Enhanced accumulation and turnover of esterified cholesterol in injured rabbit aorta.
Arterial injury exacerbates experimental atherogenesis. This report evaluates cholesteryl ester influx and loss during the first 5 days after arterial injury. Selected areas of aortas from rabbits made hypercholesterolemic by 12 to 16 days of cholesterol feeding were injured with a balloon catheter. This allowed measurements and a relatively precise comparison of cholesterol and cholesteryl ester influx into the uninjured and injured arterial wall within the same animal. The animals received oral doses of 3H- or 14C-cholesterol either just before injury or 1 day later. Most animals were given the other isotope of cholesterol 1 day before sacrifice, which took place 2 to 5 days after injury. Measurement of accumulated labelled esterified cholesterol within the same animal during two different time periods allowed the estimation of total influx and fractional loss of entered esterified cholesterol within the artery. Between 2 and 5 days after injury, total influx into areas of injured artery averaged 30 to 60 times the total influx into the adjacent uninjured areas. By the fifth day after injury, the esterified cholesterol content was about 10 times greater in injured areas than in adjacent, uninjured areas. The nonesterified cholesterol content of injured areas was about 70% greater than that of adjacent noninjured areas. Total influx and fractional loss of arterial cholesteryl ester calculated from radioactivity data could account for 117 +/- 6 (mean +/- SEM) percent of the cholesteryl ester mass that accumulated during the interval from injury to sacrifice. The total influx rates and daily increments in cholesteryl ester content of injured areas were positively related.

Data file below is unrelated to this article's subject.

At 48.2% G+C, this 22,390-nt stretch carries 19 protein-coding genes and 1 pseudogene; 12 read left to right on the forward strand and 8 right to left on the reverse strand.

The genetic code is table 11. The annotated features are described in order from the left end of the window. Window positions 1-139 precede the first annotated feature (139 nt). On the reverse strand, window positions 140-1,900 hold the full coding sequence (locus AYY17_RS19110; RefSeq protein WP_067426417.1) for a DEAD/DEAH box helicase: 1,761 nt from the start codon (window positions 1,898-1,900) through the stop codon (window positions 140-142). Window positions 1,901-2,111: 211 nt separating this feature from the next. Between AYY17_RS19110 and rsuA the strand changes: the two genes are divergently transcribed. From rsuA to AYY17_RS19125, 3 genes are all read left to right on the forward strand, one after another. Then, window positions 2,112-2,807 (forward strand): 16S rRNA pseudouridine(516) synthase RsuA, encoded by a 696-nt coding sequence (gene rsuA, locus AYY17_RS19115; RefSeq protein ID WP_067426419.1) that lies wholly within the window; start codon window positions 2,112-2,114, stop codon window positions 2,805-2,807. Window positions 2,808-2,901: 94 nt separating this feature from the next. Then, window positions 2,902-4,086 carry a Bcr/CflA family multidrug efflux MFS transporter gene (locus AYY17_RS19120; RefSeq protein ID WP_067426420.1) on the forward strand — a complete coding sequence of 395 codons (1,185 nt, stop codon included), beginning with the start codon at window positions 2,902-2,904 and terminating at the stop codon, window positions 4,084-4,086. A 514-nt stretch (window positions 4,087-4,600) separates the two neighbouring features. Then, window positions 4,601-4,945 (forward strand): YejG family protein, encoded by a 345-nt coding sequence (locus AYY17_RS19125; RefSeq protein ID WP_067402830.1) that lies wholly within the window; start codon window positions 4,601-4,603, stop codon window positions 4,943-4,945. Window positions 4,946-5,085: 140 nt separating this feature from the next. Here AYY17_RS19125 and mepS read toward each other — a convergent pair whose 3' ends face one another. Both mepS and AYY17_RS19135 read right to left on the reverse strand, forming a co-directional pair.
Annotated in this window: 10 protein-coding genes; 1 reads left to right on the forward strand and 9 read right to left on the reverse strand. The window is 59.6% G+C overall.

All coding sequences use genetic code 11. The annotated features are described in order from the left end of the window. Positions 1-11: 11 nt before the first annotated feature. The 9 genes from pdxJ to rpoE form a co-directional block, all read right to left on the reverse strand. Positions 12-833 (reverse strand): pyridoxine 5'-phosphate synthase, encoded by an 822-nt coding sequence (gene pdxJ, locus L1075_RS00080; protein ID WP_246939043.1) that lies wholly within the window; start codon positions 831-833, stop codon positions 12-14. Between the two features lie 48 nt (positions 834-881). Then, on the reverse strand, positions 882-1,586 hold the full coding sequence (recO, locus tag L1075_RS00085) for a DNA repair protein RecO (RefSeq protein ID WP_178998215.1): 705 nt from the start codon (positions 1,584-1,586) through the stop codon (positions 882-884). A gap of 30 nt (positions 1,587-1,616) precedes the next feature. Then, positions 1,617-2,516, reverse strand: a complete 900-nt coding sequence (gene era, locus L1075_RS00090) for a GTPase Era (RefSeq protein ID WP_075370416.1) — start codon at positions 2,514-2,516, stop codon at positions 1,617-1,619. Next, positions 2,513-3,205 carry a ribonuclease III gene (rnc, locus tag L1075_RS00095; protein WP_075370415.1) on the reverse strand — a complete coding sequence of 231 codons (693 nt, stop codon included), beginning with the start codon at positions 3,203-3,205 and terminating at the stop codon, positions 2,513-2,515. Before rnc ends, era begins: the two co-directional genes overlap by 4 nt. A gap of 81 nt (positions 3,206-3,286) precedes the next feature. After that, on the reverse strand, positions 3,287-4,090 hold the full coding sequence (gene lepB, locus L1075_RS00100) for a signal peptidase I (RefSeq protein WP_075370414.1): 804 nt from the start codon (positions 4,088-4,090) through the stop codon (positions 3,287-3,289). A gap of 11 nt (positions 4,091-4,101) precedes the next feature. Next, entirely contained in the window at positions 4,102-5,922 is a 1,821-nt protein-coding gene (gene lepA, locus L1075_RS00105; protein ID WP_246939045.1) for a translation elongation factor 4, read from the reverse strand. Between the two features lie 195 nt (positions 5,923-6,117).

- Copyright © 1987 by American Heart Association